Reading Time: 2 minutes

I thank God every day for the opportunity of teaching history here at Emmaus. I love sharing the stories of famous (and not-so-famous) men and women of the past and how they affect our lives today. I enjoy discussing historical art and architecture, music and theology, laws and political structures. But more than anything else, war seems to be a persistent theme of history.

I’ve joked with my students in History of the Modern Middle East that they are really studying the History of Modern Wars (and, to some degree, this could be said of any history class). At times history seems like one war after another, each uglier and ghastlier than the last. Sometimes when we study the events of yet another war, I look out at my classroom and see the sense of heaviness and shock on my students’ faces. And those are feelings and sentiments that I share. Human history can be incredibly discouraging at times.

But some of the most exciting times in human history are the times right after a war has ended. I love to teach the Reconstruction period and the 1950s for this reason. Both of these were times of enormous rejoicing and tremendous potential for change. Euphoria abounded. And yet, every time, the rejoicing dies down and the potential is crushed. Social divisions continue; another war soon arises; justice is not served. Once again, we come up against the inability of human beings to create lasting peace and ultimate justice.

Easter’s Importance

And that is where Easter comes in. As much as we enjoy wearing pastel clothing and eating those delicious marshmallow chicks, Easter is ultimately a day for us to refocus on Christ’s atoning death and glorious resurrection. It’s amazing to realize that humanity’s biggest war is finished, and our most powerful enemy is vanquished! Christ has won the victory over sin and death and gives us the opportunity to participate with Him in this victory. Each day we can remember His victory and look forward to His return when all things will be made right. As the old hymn would say, “Victory in Jesus! My Savior forever!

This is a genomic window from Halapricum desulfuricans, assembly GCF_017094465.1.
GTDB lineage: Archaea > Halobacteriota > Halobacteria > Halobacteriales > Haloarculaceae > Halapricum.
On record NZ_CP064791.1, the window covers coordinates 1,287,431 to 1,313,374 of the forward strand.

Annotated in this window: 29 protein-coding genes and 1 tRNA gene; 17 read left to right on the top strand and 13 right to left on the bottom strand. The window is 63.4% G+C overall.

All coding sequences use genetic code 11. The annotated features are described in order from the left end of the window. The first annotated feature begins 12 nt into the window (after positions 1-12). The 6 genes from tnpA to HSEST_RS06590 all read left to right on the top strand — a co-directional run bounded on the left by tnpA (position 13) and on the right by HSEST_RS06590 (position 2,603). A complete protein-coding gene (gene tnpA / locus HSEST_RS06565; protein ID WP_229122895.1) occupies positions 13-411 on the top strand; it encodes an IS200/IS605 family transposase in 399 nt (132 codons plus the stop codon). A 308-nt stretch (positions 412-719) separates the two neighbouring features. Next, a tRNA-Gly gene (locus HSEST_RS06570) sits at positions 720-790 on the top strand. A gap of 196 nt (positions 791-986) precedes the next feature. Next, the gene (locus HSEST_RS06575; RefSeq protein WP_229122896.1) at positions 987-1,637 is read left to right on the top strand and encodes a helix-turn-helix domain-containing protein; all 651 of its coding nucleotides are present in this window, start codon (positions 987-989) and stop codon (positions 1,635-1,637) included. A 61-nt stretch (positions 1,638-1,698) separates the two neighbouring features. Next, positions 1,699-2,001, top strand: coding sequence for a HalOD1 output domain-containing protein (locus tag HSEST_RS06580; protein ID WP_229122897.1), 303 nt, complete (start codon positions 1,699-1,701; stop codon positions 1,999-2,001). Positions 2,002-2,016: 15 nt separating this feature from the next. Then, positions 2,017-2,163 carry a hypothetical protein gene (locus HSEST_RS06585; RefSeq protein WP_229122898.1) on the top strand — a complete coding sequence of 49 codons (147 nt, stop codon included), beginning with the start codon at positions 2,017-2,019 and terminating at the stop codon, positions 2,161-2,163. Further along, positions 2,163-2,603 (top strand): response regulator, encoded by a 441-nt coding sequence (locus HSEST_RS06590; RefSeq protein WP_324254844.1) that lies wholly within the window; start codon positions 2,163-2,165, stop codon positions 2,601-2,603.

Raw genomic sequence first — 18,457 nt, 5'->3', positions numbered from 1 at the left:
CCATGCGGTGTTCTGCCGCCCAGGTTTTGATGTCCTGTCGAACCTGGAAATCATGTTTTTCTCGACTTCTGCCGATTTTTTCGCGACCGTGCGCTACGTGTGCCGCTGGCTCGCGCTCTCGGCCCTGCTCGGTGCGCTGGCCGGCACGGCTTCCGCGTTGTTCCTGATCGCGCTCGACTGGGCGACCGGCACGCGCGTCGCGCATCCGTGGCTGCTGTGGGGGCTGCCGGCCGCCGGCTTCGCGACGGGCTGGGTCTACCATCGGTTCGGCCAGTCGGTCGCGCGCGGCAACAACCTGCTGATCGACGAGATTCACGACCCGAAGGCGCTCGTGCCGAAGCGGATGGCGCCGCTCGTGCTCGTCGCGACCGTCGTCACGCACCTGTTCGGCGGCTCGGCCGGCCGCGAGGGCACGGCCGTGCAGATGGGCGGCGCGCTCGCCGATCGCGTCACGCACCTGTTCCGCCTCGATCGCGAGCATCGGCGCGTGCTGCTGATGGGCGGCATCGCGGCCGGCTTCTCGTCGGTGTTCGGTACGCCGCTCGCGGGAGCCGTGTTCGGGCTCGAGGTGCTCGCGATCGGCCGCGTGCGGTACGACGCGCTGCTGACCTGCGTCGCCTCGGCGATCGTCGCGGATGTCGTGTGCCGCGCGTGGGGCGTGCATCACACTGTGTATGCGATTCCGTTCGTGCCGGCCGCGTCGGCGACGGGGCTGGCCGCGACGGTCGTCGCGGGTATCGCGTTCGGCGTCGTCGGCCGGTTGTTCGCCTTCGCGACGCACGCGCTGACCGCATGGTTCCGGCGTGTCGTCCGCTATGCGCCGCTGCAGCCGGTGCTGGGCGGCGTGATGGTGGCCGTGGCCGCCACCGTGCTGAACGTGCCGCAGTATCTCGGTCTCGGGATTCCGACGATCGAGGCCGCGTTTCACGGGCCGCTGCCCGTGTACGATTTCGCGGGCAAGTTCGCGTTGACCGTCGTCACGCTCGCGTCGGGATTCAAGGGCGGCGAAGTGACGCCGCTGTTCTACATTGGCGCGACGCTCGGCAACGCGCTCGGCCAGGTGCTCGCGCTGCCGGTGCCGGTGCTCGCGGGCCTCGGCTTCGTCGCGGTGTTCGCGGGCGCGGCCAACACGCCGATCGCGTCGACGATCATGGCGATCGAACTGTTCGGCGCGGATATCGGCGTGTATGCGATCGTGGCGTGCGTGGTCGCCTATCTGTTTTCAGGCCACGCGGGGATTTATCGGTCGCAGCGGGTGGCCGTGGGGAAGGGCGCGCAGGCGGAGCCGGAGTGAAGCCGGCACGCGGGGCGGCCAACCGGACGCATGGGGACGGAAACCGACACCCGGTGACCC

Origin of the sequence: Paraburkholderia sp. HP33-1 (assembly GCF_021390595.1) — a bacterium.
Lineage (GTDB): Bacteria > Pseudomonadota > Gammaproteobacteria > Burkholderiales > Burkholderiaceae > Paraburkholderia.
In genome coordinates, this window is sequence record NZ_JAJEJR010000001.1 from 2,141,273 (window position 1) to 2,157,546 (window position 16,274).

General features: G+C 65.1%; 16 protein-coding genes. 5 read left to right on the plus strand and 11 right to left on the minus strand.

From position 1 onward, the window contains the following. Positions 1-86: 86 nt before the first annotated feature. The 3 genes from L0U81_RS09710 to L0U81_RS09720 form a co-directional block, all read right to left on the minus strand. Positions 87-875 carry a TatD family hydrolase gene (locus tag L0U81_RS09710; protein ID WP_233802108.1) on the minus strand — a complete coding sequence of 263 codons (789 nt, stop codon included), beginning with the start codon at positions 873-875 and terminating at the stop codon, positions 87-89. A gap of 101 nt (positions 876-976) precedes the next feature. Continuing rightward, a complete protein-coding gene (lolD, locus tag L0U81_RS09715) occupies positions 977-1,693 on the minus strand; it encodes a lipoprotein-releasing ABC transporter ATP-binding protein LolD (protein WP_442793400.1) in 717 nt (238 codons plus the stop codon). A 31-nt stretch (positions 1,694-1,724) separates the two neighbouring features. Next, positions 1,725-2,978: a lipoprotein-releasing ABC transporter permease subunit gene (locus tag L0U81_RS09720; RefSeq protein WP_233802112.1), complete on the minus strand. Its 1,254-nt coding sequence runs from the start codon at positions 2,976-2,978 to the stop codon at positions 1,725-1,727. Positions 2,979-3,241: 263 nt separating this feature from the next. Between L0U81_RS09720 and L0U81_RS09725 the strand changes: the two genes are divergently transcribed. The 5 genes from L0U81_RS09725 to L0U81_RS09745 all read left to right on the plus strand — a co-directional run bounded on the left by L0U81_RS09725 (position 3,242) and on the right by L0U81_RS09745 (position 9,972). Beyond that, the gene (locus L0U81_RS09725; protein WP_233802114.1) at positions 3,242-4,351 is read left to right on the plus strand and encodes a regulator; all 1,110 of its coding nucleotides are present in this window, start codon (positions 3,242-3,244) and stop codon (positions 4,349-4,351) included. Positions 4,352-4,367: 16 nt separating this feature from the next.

Kari Johnson has been a history professor at Emmaus Bible College since the fall of 2021. She earned a B.A. in Bible/Theology & History from Multnomah University and an M.A. in History from Baylor University.

Posted by Kari Johnson

Kari Johnson has been a history professor at Emmaus Bible College since the fall of 2021. She earned a B.A. in Bible/Theology & History from Multnomah University and an M.A. in History from Baylor University.

One Comment

  1. Well said, Prof!

    Reply

Leave a Reply